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Table 1 Text reproduced from Casey JA et al. [6]

From: Authors’ response to comments from Nachman KE et al.

Case Ascertainment and Control Selection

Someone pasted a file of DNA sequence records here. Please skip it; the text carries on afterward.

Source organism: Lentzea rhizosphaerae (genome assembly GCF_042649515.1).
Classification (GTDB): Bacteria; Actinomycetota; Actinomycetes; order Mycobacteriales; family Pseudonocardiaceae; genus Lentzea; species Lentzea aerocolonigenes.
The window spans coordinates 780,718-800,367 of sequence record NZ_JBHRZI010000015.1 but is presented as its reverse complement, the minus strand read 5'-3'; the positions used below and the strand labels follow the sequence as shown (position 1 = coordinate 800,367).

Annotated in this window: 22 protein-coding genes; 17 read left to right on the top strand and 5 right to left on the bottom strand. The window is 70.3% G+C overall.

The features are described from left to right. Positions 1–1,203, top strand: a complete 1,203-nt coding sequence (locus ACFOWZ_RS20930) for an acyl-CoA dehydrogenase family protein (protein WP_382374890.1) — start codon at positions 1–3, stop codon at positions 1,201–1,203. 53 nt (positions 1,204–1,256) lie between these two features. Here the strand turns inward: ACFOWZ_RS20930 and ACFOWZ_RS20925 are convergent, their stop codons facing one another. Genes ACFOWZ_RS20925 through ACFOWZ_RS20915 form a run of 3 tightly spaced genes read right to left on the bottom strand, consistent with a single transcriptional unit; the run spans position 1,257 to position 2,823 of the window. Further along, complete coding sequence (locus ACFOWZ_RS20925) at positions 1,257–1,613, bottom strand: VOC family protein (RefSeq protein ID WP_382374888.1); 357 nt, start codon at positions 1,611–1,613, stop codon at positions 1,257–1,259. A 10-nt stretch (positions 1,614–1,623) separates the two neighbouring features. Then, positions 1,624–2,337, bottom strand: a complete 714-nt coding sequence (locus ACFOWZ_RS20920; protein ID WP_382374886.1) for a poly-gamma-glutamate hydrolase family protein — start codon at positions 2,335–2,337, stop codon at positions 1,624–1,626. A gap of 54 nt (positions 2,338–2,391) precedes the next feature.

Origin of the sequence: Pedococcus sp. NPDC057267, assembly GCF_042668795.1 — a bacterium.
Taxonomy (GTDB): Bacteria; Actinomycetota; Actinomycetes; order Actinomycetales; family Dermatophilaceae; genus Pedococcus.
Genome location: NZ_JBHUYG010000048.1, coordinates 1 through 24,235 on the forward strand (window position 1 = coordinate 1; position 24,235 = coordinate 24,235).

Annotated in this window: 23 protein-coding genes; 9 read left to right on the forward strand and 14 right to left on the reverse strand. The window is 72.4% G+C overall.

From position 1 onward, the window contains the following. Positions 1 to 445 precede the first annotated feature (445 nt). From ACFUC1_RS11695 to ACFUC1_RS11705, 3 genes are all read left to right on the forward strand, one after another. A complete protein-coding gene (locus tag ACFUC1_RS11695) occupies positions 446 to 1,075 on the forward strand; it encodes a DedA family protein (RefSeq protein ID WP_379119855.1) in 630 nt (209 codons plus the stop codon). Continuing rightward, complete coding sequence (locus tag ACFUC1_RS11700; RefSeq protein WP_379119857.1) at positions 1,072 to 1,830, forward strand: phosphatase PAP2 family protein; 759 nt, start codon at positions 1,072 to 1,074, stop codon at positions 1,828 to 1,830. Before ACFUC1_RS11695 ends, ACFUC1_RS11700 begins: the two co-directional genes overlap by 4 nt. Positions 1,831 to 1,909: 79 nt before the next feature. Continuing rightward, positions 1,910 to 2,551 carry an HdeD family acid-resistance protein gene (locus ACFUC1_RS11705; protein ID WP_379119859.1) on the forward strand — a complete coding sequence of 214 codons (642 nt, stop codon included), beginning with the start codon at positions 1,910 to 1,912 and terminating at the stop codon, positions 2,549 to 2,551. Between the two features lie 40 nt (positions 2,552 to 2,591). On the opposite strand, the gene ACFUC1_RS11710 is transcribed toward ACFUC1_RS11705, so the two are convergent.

Incident MRSA cases were identified primarily using laboratory cultures and secondarily by diagnosis codes (eg, International Classification of Diseases, Ninth Revision [ICD-9]) that indicated MRSA infection, as previously described.22 Cases were then classified as either CA-MRSA or HA-MRSA based on presence of health care risk factors (eg, hospitalization, surgery, dialysis, nursing home residence, indwelling device)22,31 or diagnosis more than 2 days after hospital admission using ICD-9 codes21,23,32 and Current Procedural Terminology codes. We then randomly selected patients with SSTI but no history of MRSA using 29 ICD-9 codes (eg, carbuncle, furuncle, abscess)22 and controls with no history of MRSA, and we frequency matched both groups with case patients by age (0-6, 7-18, 19-45, 46-62, 6274, ≥75 years), sex, and diagnosis or an outpatient encounter in the same year as MRSA diagnosis. The SSTI cases were evaluated as a separate case group because some SSTIs occurring during the study period were likely to have been caused by MRSA but not diagnosed as such, and high-density livestock production could cause SSTIs from other bacteria. Therefore, we selected patients with SSTIs without reference to any specific pathogen. If a control had multiple outpatient encounters during the year, a single encounter was randomly selected as the date for exposure assignment.